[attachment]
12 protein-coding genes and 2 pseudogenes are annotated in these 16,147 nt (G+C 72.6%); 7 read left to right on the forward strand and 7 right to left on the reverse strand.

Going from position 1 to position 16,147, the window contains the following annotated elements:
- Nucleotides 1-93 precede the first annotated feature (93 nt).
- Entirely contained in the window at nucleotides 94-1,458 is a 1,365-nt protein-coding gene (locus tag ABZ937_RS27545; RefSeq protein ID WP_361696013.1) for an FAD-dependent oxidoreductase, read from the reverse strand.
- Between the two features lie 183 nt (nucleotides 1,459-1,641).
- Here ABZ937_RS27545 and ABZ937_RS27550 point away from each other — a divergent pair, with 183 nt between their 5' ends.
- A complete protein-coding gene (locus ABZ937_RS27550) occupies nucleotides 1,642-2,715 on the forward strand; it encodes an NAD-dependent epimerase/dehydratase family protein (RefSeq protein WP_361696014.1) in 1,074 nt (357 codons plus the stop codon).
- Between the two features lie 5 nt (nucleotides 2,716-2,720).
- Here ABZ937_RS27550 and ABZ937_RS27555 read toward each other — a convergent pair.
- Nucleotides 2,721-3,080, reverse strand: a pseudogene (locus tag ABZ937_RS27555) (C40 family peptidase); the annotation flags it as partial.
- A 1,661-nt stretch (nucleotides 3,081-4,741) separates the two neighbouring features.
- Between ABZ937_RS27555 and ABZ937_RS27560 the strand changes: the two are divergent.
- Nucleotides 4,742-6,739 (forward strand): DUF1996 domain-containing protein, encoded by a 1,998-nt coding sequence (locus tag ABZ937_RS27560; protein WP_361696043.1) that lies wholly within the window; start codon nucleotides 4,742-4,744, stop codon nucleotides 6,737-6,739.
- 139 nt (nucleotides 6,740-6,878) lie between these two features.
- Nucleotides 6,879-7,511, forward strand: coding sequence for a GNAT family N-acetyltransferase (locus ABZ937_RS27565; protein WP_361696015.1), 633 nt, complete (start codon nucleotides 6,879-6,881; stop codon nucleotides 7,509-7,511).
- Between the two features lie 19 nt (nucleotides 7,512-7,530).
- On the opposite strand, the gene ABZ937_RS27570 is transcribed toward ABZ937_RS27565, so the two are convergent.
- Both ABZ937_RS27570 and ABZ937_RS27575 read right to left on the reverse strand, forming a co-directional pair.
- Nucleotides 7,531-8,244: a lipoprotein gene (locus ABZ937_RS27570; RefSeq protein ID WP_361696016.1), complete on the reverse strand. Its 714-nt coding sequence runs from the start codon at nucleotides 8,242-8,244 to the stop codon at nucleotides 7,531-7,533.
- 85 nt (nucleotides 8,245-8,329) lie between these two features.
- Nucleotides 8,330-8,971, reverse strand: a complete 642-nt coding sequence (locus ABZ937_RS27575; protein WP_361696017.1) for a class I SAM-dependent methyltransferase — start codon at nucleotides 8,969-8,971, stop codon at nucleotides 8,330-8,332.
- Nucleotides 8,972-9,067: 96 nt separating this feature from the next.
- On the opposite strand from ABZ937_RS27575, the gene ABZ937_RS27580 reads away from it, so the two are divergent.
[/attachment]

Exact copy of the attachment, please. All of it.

12 protein-coding genes and 2 pseudogenes are annotated in these 16,147 nt (G+C 72.6%); 7 read left to right on the forward strand and 7 right to left on the reverse strand.

Going from position 1 to position 16,147, the window contains the following annotated elements:
- Nucleotides 1-93 precede the first annotated feature (93 nt).
- Entirely contained in the window at nucleotides 94-1,458 is a 1,365-nt protein-coding gene (locus tag ABZ937_RS27545; RefSeq protein ID WP_361696013.1) for an FAD-dependent oxidoreductase, read from the reverse strand.
- Between the two features lie 183 nt (nucleotides 1,459-1,641).
- Here ABZ937_RS27545 and ABZ937_RS27550 point away from each other — a divergent pair, with 183 nt between their 5' ends.
- A complete protein-coding gene (locus ABZ937_RS27550) occupies nucleotides 1,642-2,715 on the forward strand; it encodes an NAD-dependent epimerase/dehydratase family protein (RefSeq protein WP_361696014.1) in 1,074 nt (357 codons plus the stop codon).
- Between the two features lie 5 nt (nucleotides 2,716-2,720).
- Here ABZ937_RS27550 and ABZ937_RS27555 read toward each other — a convergent pair.
- Nucleotides 2,721-3,080, reverse strand: a pseudogene (locus tag ABZ937_RS27555) (C40 family peptidase); the annotation flags it as partial.
- A 1,661-nt stretch (nucleotides 3,081-4,741) separates the two neighbouring features.
- Between ABZ937_RS27555 and ABZ937_RS27560 the strand changes: the two are divergent.
- Nucleotides 4,742-6,739 (forward strand): DUF1996 domain-containing protein, encoded by a 1,998-nt coding sequence (locus tag ABZ937_RS27560; protein WP_361696043.1) that lies wholly within the window; start codon nucleotides 4,742-4,744, stop codon nucleotides 6,737-6,739.
- 139 nt (nucleotides 6,740-6,878) lie between these two features.
- Nucleotides 6,879-7,511, forward strand: coding sequence for a GNAT family N-acetyltransferase (locus ABZ937_RS27565; protein WP_361696015.1), 633 nt, complete (start codon nucleotides 6,879-6,881; stop codon nucleotides 7,509-7,511).
- Between the two features lie 19 nt (nucleotides 7,512-7,530).
- On the opposite strand, the gene ABZ937_RS27570 is transcribed toward ABZ937_RS27565, so the two are convergent.
- Both ABZ937_RS27570 and ABZ937_RS27575 read right to left on the reverse strand, forming a co-directional pair.
- Nucleotides 7,531-8,244: a lipoprotein gene (locus ABZ937_RS27570; RefSeq protein ID WP_361696016.1), complete on the reverse strand. Its 714-nt coding sequence runs from the start codon at nucleotides 8,242-8,244 to the stop codon at nucleotides 7,531-7,533.
- 85 nt (nucleotides 8,245-8,329) lie between these two features.
- Nucleotides 8,330-8,971, reverse strand: a complete 642-nt coding sequence (locus ABZ937_RS27575; protein WP_361696017.1) for a class I SAM-dependent methyltransferase — start codon at nucleotides 8,969-8,971, stop codon at nucleotides 8,330-8,332.
- Nucleotides 8,972-9,067: 96 nt separating this feature from the next.
- On the opposite strand from ABZ937_RS27575, the gene ABZ937_RS27580 reads away from it, so the two are divergent.